Guest review by Darwyn Carson - Good news all! Acorn Media Group, the first company to provide live streaming of the best in classic and contemporary British television, recently expanded the service, which launched in July of 2011 with a roster of six series and 40 hours of programming online at any given time. Now viewers have complete episodes of 10 series and 60 hours of programming accessible. There’s so much material—a lot of it never seen before in the States. Two new shows are rotated in weekly (as the oldest shows are rotated out) and remain in the schedule for five weeks, allowing ample time to watch your favorites or never-seens. First episodes are gratis, so if you’re a BBC...

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- Darwyn Carson

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Fading Gigolo

18 April 2014 12:38 AM, PDT

Here’s one of the nicest treats of the year: a sweet, bracingly original, wholly entertaining film from John Turturro with a plum part for none other than Woody Allen. In fact, every role is perfectly and inventively cast—and each player lovingly shot by cinematographer Marco Pontecorvo. What’s more, the soundtrack features jazz great Gene Ammons playing a number of timeless standards. Allen has often said that he has a limited range as an actor, but this part was crafted with him in mind. He’s a delight to watch, looking much younger than his years and firing up his comedic chops as a garrulous friend of Turturro’s who proposes him for a surprising job: acting as gigolo for ...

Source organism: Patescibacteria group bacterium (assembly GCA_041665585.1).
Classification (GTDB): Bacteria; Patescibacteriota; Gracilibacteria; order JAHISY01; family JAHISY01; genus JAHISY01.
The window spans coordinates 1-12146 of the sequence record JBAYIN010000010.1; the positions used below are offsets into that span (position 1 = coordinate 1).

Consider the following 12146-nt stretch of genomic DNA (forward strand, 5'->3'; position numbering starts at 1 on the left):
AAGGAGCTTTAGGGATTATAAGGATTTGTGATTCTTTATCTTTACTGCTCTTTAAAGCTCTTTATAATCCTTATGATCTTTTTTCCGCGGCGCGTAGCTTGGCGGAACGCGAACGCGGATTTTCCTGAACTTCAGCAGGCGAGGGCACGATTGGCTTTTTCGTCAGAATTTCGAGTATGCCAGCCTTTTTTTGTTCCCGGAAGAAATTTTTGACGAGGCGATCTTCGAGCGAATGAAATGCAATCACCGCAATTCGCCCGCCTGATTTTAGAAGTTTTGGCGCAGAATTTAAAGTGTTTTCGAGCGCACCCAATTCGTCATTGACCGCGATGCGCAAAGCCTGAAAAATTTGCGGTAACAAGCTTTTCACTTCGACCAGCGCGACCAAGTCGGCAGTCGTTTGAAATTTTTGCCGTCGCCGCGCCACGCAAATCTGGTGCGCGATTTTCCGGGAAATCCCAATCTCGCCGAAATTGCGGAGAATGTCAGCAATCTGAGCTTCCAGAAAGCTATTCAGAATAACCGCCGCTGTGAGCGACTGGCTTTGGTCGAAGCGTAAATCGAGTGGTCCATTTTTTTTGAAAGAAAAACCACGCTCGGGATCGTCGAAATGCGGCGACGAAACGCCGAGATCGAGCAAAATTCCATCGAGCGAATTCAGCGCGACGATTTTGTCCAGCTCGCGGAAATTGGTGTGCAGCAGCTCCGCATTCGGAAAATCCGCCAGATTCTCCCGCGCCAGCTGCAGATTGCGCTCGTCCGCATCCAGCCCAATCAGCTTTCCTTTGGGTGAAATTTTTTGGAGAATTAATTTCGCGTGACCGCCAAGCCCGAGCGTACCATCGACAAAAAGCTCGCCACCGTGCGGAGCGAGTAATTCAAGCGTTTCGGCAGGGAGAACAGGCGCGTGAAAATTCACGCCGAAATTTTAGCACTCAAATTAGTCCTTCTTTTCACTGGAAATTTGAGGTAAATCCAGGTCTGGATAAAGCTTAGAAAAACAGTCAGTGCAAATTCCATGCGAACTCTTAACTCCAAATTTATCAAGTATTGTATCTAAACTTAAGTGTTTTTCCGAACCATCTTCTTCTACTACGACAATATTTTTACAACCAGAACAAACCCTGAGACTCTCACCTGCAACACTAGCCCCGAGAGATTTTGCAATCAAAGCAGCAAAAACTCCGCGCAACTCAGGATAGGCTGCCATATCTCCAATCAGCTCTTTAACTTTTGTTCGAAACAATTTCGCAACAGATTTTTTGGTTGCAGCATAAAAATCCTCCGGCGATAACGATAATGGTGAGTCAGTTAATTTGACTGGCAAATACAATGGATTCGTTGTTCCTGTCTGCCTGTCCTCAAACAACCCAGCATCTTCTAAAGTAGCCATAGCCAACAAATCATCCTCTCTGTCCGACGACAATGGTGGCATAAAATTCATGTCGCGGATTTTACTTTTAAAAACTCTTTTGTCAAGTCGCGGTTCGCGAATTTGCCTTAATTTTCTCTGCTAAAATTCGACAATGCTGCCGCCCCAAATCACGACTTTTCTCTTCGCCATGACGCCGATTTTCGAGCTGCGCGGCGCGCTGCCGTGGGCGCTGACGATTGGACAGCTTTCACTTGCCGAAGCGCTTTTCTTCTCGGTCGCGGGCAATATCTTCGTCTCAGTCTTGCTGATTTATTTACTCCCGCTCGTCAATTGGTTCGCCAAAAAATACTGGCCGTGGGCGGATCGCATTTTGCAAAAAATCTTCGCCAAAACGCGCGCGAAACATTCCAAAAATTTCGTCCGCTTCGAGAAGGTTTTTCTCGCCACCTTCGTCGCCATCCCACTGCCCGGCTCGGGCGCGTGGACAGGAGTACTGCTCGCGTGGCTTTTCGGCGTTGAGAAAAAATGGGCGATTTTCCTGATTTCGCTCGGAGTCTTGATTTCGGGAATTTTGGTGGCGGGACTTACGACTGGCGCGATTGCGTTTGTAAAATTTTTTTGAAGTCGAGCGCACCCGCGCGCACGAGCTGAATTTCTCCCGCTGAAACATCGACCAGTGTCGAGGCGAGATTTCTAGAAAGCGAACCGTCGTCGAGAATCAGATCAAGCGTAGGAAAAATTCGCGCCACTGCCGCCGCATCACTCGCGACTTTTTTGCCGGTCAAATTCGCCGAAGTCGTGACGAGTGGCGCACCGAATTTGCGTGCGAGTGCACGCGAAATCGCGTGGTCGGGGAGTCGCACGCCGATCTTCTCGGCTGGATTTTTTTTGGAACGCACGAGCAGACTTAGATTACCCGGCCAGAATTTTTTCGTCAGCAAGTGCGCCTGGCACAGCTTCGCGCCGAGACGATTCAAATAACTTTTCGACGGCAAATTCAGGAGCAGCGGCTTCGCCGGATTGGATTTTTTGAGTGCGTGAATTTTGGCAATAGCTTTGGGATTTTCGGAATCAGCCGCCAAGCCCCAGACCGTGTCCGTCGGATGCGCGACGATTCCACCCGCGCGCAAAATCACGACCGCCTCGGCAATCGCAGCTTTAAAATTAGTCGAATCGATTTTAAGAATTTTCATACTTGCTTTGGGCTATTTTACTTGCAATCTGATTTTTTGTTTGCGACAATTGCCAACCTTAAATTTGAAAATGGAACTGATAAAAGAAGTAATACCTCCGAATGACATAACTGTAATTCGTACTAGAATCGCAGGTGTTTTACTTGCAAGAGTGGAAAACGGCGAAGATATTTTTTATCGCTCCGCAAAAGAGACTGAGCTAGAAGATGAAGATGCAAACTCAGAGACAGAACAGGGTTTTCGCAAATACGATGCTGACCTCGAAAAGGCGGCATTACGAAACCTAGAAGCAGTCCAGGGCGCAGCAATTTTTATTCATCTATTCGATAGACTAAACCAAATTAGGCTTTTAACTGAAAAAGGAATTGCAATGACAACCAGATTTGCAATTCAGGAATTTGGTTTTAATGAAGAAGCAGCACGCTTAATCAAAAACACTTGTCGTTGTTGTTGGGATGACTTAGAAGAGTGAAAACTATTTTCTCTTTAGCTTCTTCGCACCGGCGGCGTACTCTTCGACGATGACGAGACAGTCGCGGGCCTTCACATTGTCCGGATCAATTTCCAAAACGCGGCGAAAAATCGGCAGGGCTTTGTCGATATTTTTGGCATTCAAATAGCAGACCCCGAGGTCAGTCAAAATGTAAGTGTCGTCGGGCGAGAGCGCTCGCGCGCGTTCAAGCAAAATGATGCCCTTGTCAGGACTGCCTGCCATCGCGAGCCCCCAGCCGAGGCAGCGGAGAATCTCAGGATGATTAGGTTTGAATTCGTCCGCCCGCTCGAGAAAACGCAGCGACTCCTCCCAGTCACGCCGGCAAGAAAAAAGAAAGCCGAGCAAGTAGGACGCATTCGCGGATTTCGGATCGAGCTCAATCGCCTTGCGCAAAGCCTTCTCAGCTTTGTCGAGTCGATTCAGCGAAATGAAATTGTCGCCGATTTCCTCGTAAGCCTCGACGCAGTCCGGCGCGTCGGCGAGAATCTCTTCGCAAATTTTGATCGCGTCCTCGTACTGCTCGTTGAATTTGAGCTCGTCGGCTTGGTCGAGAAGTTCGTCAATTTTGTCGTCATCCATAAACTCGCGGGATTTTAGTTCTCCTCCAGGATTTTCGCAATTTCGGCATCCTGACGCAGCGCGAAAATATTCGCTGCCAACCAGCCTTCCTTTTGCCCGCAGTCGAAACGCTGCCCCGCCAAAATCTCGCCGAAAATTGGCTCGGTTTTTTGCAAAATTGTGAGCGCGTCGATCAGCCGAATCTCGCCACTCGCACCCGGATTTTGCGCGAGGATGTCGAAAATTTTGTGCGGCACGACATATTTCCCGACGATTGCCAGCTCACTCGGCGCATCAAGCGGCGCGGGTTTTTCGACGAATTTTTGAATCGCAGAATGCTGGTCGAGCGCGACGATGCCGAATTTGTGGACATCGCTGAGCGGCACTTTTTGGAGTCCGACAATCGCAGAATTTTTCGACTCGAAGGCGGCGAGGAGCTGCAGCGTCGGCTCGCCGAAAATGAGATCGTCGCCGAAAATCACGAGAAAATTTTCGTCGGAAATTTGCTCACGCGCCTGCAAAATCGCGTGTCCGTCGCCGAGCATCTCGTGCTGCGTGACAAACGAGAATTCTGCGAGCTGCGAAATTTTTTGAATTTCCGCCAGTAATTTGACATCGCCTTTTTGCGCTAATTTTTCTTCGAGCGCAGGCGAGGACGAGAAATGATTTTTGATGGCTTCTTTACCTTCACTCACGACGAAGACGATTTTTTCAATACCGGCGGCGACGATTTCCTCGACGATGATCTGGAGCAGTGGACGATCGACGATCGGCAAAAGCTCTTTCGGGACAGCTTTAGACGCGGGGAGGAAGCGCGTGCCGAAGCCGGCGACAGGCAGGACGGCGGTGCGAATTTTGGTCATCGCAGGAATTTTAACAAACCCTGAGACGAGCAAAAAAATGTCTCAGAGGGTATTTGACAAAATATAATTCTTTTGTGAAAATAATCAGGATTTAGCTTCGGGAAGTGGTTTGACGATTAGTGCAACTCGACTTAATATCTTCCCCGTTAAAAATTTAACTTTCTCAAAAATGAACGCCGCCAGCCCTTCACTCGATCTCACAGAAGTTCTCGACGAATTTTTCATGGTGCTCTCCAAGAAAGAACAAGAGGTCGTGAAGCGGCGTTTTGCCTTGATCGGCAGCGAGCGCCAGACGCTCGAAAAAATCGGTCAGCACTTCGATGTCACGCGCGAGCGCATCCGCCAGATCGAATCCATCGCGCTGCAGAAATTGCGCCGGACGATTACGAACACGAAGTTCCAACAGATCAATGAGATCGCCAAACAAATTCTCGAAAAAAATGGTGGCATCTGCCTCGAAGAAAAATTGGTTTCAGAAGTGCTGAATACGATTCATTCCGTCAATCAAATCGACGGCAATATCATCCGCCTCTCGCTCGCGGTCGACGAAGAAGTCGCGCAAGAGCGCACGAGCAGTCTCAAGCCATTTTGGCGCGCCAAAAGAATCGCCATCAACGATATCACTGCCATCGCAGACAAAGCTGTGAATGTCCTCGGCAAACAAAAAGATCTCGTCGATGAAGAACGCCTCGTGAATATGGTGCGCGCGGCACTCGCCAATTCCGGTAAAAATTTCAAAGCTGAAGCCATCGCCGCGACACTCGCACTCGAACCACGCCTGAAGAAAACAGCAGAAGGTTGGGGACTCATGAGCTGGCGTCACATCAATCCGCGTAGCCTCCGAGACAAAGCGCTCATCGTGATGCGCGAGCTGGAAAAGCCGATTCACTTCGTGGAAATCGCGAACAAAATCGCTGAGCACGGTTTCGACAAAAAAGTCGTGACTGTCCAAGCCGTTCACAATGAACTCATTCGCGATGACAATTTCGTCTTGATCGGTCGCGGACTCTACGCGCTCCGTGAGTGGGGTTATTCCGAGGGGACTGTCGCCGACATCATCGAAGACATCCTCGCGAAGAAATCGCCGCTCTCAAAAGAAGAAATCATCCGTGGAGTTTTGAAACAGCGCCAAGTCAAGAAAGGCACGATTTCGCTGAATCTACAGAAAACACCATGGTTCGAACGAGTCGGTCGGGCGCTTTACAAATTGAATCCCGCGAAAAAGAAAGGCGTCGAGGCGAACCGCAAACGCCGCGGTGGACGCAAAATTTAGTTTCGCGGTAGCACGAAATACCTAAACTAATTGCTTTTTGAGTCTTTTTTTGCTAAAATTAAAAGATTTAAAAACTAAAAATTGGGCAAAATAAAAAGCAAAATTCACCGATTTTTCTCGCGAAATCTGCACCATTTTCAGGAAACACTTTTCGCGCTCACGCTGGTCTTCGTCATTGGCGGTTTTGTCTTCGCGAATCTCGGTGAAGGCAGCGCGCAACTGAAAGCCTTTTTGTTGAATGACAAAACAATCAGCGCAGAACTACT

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- Leonard Maltin

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Transcendence

16 April 2014 9:00 PM, PDT

Transcendence is a good film that aspires to greatness and falls a bit short. Jack Paglen’s screenplay grapples with the always-relevant question of how far science can, or should, go toward creating artificial intelligence. Yet despite the modern setting and visual effects it’s reminiscent of cautionary tales dating back to Mary Shelley and Robert Louis Stevenson. The ultimate lesson: there are some things man was not meant to know. Suspense is muted by the movie’s flashback framework, which reveals the overall ending in the opening scene. Knowing this undercuts the narrative impact of everything that follows, to some degree; it’s just a matter of learning the particulars....

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- Leonard Maltin

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Movie Heaven, Courtesy Of TCM

15 April 2014 5:09 PM, PDT

I’m still recovering from the fifth annual TCM Classic Film Festival in Hollywood. I don’t experience it as most people do, since I work throughout the weekend, but I have as good a time as the attendees, who come from far and wide and spend the entire time beaming. Because there are so many events going on at all hours, hosted by Robert Osborne, Ben Mankiewicz, and an array of filmmakers, historians, and special guests, I can only provide a (brief) diary of my own experience. On Friday I treated myself to one extracurricular screening: a digital restoration of Cy Endfield’s Zulu, shot in the widescreen Technirama process. It looked great on the giant Egyptian Theatre screen: in...

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- Leonard Maltin